1970 24 Hours of Daytona – Race Profile Page Fourteen
The Matras had their own story to tell about how they would finish the race. As previously stated the two team cars had distributor and rotor arm troubles throughout the race and the mechanics used up their entire supply of eight rotor arms. After they were used up the mechanics resorted to using glue to repair some of the rotor arms.
When that didn’t work the team got the public address announcer to ask anyone owning a BMW 2002 to contact the mechanics at the Matra pits. Supposedly that model BMW had rotor arms compatible with the distributor in the Matra race cars. The Matra folks wanted to “borrow” any available rotor arms they could to keep their cars in the race.
As the clock ticked down to the 3 p.m. finish of the race both Matras were parked in their pit. With about five minutes left both cars were started and driven back onto the track to make a slow circuit of the course and take the checkered flag so they could qualify as running at the finish.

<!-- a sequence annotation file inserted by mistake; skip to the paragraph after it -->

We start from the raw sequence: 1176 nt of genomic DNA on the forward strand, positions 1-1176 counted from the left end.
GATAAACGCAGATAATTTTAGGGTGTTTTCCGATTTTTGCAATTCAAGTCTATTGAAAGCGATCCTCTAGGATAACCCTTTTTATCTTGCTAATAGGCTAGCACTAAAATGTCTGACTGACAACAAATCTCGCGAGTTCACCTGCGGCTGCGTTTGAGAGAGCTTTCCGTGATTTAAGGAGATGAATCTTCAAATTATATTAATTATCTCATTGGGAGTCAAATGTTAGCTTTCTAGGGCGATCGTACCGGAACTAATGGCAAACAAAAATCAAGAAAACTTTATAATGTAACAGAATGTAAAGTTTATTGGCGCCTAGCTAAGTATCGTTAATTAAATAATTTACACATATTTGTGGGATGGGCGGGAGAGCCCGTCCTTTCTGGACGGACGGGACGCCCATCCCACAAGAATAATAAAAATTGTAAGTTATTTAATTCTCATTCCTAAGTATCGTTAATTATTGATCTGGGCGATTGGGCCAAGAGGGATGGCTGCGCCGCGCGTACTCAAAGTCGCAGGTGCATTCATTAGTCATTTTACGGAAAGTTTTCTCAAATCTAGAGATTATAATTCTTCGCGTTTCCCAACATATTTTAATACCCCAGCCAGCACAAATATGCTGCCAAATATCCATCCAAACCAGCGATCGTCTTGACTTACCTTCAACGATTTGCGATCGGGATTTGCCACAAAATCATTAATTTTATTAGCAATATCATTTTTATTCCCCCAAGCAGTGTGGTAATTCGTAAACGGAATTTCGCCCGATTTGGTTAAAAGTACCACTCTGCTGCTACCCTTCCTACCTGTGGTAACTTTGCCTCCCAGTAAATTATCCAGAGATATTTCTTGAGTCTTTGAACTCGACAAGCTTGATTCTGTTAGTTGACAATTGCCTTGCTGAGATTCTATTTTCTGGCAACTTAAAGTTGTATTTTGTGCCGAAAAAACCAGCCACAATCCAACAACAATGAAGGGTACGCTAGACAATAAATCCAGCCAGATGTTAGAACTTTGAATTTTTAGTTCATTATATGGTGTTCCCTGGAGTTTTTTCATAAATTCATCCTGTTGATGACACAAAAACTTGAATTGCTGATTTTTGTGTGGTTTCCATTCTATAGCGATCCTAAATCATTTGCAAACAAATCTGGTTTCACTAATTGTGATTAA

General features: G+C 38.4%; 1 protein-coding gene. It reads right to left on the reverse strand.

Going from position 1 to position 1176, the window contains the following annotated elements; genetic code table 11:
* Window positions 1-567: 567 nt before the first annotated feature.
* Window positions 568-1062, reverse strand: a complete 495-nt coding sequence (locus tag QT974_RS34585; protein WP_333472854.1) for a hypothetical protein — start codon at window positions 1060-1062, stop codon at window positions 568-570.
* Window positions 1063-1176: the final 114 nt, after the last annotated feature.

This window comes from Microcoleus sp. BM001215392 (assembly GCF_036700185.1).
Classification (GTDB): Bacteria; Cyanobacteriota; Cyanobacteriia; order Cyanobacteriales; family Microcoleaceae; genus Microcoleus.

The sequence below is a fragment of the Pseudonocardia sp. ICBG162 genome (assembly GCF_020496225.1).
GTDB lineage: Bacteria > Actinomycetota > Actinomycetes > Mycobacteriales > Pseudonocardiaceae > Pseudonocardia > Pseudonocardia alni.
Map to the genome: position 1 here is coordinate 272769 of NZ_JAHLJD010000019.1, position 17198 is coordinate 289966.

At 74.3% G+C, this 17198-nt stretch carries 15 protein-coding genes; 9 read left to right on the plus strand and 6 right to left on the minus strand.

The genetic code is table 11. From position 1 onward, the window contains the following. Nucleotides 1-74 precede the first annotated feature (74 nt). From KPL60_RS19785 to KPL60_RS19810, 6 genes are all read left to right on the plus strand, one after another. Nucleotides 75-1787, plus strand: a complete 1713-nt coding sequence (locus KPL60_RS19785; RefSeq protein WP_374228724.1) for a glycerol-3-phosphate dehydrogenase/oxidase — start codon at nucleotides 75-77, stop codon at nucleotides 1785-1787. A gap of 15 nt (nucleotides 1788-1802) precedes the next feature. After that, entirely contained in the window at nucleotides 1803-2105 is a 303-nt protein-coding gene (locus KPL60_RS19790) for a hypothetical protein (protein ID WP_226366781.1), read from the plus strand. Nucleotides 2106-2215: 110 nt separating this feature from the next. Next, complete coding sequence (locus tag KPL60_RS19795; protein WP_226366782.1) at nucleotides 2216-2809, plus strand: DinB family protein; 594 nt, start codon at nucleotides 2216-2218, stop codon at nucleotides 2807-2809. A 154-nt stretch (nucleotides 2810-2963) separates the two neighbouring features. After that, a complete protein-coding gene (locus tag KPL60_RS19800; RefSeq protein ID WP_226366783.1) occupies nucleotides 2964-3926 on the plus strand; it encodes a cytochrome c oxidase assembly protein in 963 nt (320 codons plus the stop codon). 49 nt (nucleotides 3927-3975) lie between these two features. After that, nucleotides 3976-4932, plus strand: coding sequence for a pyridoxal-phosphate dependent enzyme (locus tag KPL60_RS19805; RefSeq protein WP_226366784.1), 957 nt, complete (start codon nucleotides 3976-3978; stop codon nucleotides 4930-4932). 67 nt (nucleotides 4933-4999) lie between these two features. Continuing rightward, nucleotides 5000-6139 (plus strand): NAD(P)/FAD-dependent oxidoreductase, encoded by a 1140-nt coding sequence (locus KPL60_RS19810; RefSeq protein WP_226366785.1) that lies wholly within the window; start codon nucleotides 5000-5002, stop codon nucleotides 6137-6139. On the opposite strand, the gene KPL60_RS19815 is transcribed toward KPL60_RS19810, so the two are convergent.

Count yourself as lucky if you were there in 1970 and actually got to hear the distinctive sounds of a Porsche 917K, Ferrari 512S, Matra 650 and Ferrari 312P engine in competition. Those sounds will always stay in your memory. Only in retrospect did I come to realize the significance of the 1970 Daytona race. Not only was it the first international competition between the now iconic Porsche 917K and Ferrari 512S but the international makeup of the German Porsche team was extraordinary with a British manager and drivers from Mexico, Finland, Switzerland and England. It was also the beginning of a legendary time in motorsports history that would last just two short years until the FIA changed the rules, again, and legislated out of existence probably the most popular cars in endurance racing history. That legend lives on in the mind of racing fans as witnessed at every concours, car show or vintage racing event where the 917K and 512S appear.
For Additional Reading
Corvette: Racing Legends, by Dr. Peter Gimenez, Ventura Publishing, Inc., 2008
Daytona 24 Hours: The Definitive History of America’s Great Endurance Race by J.J. O’Malley, David Bull Publishing, 2009
Lola T70: The Design, Development and Racing History, by John Starkey and Franco Varani, Gryfon Publishers, 2012
Racing In The Rain by John Horsman, David Bull Publishing, 2006
The Daytona Beach Morning Journal, Daytona Beach, Florida, Jan 30-31, Feb. 1, 1970